What worked: Stylish, modern set, plenty of clips and an opening video exploring how NewFronts would operate in the hands of that oft-spoken about Millennial audience. Some ideas: Vice throws a Queen Mary bash, and “The Hunger Games” go live. What didn't work: No words on “The New Yorker Presents,” CNE's new series for Amazon Studios. Also could have used another minute or two to detail a growing TV business (four series in production, 25 in development and a recently-announced first-look deal with 21st Century-Fox).
Scaled-down exploration of the digital media marketplace continues to be a mixed bag, but this edition scored more than not. Good stage display and videos.
What worked: Fast-paced presentation, eye-appealing stage filled from one end to the other with books, clothes and memorabilia. What didn't work: No specifics on premiere dates.
Different presentation approach, supplemented by outstanding graphic displays making the most of that IMAX/Cinerama look. Some revelations on series under consideration at these networks would have increased the Jack rating.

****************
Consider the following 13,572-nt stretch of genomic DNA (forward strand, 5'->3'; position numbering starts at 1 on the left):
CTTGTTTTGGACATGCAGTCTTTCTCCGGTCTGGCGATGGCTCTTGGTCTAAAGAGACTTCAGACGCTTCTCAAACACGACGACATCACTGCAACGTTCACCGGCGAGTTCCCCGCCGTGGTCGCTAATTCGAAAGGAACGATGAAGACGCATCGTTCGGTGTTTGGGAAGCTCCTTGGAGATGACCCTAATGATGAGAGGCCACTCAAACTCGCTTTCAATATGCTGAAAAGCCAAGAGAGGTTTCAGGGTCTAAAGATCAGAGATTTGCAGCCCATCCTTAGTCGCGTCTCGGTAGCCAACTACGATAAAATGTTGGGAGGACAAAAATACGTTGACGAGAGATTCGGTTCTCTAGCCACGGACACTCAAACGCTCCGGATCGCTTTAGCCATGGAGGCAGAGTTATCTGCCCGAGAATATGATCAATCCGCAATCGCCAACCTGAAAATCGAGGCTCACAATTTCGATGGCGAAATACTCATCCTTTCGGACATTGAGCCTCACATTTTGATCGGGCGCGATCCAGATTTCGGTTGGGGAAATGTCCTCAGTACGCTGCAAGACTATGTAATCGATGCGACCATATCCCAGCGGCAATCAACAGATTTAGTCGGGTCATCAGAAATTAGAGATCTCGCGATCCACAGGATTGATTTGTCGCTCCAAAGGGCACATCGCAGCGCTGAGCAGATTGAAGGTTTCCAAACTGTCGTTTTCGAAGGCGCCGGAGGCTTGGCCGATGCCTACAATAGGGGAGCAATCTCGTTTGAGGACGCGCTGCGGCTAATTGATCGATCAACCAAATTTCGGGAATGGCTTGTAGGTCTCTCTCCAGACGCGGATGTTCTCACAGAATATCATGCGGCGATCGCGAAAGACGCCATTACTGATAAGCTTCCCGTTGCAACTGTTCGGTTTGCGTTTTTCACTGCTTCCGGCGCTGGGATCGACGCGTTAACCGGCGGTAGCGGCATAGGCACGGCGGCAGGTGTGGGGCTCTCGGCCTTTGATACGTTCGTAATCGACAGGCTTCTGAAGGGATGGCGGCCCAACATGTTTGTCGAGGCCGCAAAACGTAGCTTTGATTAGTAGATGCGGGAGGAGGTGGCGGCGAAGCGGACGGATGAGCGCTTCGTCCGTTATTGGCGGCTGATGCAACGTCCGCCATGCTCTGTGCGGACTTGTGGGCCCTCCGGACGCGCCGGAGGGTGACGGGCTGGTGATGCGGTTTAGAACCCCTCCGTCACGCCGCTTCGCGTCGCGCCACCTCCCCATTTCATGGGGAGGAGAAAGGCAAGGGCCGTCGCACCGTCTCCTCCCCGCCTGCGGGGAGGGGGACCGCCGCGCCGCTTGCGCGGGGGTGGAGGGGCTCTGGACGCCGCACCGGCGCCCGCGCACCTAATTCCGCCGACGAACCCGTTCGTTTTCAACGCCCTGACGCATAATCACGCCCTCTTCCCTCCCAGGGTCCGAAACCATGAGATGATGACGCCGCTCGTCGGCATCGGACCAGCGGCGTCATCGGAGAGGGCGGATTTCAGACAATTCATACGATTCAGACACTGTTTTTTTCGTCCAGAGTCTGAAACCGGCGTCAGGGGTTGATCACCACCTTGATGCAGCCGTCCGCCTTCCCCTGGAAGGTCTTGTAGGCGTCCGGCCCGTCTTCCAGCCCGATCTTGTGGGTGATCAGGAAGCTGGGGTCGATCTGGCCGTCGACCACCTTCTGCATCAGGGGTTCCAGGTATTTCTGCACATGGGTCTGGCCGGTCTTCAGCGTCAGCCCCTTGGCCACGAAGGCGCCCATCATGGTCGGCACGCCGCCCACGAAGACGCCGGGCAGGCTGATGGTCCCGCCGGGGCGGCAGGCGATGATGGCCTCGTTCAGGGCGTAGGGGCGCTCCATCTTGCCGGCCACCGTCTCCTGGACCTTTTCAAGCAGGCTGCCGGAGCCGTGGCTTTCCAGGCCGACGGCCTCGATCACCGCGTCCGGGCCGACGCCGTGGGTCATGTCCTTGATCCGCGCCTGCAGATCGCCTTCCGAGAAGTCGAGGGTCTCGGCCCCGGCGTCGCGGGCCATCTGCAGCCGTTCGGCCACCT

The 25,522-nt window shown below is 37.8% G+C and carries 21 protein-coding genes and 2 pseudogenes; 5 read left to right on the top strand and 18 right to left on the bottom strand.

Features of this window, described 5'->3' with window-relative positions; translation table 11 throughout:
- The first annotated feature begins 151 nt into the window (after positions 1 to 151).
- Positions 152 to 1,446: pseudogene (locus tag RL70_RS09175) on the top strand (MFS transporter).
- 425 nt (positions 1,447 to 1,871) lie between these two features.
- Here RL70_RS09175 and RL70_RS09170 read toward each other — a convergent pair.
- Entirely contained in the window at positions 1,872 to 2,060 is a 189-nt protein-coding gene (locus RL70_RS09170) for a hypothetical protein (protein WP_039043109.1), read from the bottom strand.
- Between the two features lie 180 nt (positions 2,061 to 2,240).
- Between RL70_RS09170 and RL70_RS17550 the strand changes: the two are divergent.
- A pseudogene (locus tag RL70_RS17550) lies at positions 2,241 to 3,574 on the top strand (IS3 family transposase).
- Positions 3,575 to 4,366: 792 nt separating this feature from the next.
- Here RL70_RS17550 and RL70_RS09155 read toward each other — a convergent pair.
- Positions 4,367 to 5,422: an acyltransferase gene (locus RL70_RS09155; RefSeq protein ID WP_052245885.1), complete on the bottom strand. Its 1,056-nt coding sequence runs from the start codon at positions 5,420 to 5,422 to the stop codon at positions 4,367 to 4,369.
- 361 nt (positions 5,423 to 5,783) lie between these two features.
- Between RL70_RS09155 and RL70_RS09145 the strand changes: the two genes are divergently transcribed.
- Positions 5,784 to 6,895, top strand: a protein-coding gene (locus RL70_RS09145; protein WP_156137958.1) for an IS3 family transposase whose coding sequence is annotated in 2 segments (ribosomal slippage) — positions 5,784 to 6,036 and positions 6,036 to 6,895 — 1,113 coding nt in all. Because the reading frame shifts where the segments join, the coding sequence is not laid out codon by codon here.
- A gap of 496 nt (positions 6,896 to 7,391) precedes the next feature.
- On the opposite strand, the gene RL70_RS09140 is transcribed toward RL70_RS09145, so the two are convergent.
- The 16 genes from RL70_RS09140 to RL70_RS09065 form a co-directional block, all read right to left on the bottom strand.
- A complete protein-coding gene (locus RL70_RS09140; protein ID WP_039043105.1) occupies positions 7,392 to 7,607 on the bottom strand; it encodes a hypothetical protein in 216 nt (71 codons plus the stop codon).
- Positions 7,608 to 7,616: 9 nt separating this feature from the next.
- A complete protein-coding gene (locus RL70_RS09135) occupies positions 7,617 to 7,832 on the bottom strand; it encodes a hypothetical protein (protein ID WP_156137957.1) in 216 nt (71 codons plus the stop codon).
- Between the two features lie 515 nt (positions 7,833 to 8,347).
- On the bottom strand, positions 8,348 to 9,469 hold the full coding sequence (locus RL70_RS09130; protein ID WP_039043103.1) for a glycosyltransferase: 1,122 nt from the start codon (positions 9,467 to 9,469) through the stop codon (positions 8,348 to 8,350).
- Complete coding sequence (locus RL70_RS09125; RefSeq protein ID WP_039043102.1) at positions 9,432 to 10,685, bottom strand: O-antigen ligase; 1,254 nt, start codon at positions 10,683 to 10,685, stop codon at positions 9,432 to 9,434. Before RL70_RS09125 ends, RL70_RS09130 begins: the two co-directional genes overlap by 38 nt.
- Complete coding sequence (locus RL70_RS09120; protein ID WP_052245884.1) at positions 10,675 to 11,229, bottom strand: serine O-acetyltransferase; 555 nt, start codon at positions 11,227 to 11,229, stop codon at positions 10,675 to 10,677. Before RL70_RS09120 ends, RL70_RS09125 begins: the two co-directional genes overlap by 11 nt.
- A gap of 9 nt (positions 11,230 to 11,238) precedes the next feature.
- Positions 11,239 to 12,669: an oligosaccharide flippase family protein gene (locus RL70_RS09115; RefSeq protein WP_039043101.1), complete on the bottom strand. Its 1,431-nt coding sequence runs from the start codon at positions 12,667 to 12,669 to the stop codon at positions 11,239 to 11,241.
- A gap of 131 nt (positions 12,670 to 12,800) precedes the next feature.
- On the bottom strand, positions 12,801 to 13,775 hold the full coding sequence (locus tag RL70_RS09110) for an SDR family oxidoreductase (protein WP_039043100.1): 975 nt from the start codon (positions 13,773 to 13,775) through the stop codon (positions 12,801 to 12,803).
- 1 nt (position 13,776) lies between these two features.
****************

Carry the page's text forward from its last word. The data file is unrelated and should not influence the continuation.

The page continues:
Polished effort which raised the bar with President Clinton's presence. On the flip side, nothing on the future direction of El Rey Network and Fusion beyond brief sizzle reels.
Happily, NBC’s Upfront presentation was back at Radio City Music Hall after a sorry sidetrack last year over to the inconvenient and uncomfortable Javits Center. There was nothing particularly wrong about this event, but it wasn’t all that memorable, either.
That advertising section jarred the pace and tone set by Seinfeld, the Sony executives and a nice bunch of video clips.
What worked: The “what we announce, we'll produce” initiative from Defy executives, good mix of pitches and video clips, showcase of “Prank It Forward” (the breakout short-form series where the pranks lead to inspirational outcomes). What didn't work: All that darkness en route to the space.
What worked: "Gotta Share," a catchy musical spoof of social media usage from group Improv Everywhere. What didn't work: That scripted interview (covered in an earlier column) involving three of Collective's fashion/lifestyle hosts and a Harper's Bazaar editor. If you didn't glance at the teleprompter in the back, you'd assume this interview was off the cuff from start to finish -- which was NOT the case. )
Solid offering, and it was nice to see executives let down their guard in song or dance.
What worked: Great tuna sliders and watermelon juice. What didn't work: Dark, spooky setting as people ate pre-presentation lunch; no on-screen graphics giving executive names/titles, in-and-out audio problems with on-air talent.